Job vacancy - @waterandsteam is looking for an Engagement Coordinator for 9 months maternity cover. Are you passionate about community and family engagement? Can you use social media to communicate with audiences? Join the team here: http://ow.ly/HURD50DPZ5c

The Boulton & Watt (1820) is our oldest engine, at over 200 years old! It originally operated at Chelsea Waterworks but ...
03/03/2021

The Boulton & Watt (1820) is our oldest engine, at over 200 years old! It originally operated at Chelsea Waterworks but was moved upriver to its present location.
Unfortunately the water at Chelsea wasn't very clean 💩 but thankfully was much better upriver at Kew Bridge.
It was retired in 1944 and restored in 1975. We have a blog post coming soon to find out more about our current Boulton & Watt project!

Blog post from Museum Director, Liz Power, about our new Engagement Coordinator vacancy. We can't wait to hear from you ...
02/03/2021
New Team Member Needed! - London Museum of Water & Steam

Blog post from Museum Director, Liz Power, about our new Engagement Coordinator vacancy. We can't wait to hear from you about what you would bring to the role!

Even in the middle of a pandemic life carries on, and we are delighted that Gemma will be soon going onto Maternity leave, and LMWS will have a new baby in its little team by the summer. That does however...

01/03/2021

And here's the Benham in action!

The engine was carefully restored by volunteers in 2014 and now operates electrically at the Museum entrance.

Did you guess where this engine used to supply water?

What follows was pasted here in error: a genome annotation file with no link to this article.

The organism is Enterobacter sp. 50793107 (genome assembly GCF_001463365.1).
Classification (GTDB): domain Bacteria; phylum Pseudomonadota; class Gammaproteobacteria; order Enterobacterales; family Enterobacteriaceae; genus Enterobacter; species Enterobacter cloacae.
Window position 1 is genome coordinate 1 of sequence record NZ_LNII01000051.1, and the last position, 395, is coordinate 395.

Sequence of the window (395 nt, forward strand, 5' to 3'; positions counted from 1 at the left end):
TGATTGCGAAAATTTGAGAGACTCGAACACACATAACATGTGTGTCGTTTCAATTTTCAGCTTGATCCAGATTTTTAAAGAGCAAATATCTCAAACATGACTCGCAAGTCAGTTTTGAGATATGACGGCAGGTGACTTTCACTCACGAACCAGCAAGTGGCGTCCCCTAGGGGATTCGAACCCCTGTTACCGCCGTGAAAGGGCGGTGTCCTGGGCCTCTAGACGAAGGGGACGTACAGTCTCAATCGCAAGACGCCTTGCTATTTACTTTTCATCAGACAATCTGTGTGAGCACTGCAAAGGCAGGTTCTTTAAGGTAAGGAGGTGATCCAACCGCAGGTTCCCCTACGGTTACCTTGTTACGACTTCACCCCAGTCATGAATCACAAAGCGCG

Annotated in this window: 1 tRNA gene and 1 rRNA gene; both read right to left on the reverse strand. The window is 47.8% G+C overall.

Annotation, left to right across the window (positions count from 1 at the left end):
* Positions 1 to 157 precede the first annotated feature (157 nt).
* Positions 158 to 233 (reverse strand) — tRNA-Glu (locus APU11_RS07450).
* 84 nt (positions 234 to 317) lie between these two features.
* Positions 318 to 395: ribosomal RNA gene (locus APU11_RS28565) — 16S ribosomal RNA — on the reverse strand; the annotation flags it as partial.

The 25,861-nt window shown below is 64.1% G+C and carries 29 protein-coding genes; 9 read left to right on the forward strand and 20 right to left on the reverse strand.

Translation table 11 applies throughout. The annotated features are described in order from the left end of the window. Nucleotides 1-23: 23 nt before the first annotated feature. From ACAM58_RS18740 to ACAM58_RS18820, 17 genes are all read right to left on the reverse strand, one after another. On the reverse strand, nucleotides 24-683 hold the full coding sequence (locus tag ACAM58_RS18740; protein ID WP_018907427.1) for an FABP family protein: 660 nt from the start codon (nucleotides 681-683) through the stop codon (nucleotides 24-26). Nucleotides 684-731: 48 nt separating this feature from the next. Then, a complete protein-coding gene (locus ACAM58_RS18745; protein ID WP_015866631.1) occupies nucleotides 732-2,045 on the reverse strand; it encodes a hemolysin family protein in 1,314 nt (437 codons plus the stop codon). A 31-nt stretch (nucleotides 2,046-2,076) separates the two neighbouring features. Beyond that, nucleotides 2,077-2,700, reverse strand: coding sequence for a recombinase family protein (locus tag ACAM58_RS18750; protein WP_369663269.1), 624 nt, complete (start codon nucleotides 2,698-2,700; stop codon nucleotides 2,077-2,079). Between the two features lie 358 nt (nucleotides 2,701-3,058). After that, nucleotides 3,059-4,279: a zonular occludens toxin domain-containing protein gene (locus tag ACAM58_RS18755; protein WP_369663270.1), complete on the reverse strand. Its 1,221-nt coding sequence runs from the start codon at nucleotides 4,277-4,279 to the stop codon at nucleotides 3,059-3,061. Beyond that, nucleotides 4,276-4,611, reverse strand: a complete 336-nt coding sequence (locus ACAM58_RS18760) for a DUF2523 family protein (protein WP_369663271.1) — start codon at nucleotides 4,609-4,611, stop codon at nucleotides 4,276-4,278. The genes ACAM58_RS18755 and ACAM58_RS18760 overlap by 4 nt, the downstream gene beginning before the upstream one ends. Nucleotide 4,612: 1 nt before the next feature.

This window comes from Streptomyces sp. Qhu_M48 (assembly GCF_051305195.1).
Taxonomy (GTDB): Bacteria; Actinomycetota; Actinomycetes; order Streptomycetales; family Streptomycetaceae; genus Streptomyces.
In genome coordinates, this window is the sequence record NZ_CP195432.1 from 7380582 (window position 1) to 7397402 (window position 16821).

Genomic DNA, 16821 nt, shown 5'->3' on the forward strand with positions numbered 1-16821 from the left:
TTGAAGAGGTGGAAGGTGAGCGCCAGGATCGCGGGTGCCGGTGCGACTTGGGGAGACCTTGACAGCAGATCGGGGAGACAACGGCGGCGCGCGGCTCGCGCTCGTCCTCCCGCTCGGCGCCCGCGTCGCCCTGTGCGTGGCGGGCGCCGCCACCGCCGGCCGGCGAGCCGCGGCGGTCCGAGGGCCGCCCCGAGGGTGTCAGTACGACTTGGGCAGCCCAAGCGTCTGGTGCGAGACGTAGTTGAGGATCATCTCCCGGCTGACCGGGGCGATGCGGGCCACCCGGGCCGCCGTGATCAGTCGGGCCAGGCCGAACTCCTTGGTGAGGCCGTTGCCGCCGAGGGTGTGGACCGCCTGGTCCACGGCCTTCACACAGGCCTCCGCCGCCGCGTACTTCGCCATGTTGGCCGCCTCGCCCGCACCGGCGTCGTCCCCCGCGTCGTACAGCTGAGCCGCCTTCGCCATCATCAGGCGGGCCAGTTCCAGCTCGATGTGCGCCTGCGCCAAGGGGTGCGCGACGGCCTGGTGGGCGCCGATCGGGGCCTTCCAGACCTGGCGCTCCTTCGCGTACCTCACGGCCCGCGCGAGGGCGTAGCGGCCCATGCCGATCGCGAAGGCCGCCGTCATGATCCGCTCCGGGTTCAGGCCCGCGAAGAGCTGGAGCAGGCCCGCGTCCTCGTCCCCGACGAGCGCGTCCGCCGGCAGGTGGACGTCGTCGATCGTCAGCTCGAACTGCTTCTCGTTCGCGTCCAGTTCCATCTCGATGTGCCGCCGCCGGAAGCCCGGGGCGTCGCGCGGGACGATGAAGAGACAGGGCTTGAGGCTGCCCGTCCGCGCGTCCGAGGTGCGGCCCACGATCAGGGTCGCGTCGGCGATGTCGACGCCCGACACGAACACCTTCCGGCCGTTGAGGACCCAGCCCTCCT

It was the Workhouse, specifically Mylees Workhouse in Salisbury. Workhouses closed in 1930 but many continued to operate as Public Assistance Institutions, and this engine wasn't retired until 1970. It was acquired by the Museum in the early 70s.

Click to read a mini interview with Museum Director Liz Power, as part of the Brentford Thru My Lens Meet the Community ...
01/03/2021

Click to read a mini interview with Museum Director Liz Power, as part of the Brentford Thru My Lens Meet the Community series!

🏘🏢🏛🏡 Meet the Community 🏘🏢🏛🏡

Firstly please introduce yourself...

I am Liz Power, and I am the Director of the London Museum of Water & Steam, which is a Georgian Pumping station and Museum in the heart of Brentford. www.waterandsteam.org.uk

How long have you lived or worked in Brentford?

I joined the Museum in October 2018, and spent the first few months at the Museum exploring the area.

What is your favourite spot or building in Brentford?

Well, I know I should say the 17 grade 1 or 2 listed building that make up the Museum, but can I also add how very special the playground of Green Dragon School is, a wonderful hidden green oasis.

What do you feel is special about living or working here?

Brentford is such a creative community to be part of, full of talented and generous people. We are very lucky to play a small part in the area.

Have you discovered anything new about the community during the last year?

When we opened up the Museum grounds over the summer in 2020 it was amazing to see people re-emerge, some who had never been to the Museum came to explore for the first time. The local support we have had has been amazing

Tell us about your chosen photograph - why you chose it...

This photo is of Myself and Gemma on our first day back on site after the first lockdown in 2020. We were so excited to be back, and the photo says everything about the Museum, with the towers of Brentford looking down on us. To me it reminds me of the excitement I feel when I get to be at the Museum.

*Liz thankyou so much for being a part of this... everyone knows how much I adore our museums! I really do look forward to when you can throw open those gates again and hear the museum alive with the sound of happy children*

The first engine of the month is also the littlest, the Benham (1898). The engine operates a pump underneath it which ra...
01/03/2021

The first engine of the month is also the littlest, the Benham (1898). The engine operates a pump underneath it which raised water from a well.

The people who drank water supplied by this pump were some of the very poorest in Victorian society, living in harsh conditions familiar to Oliver Twist. Where do you think they lived? Comment below 👇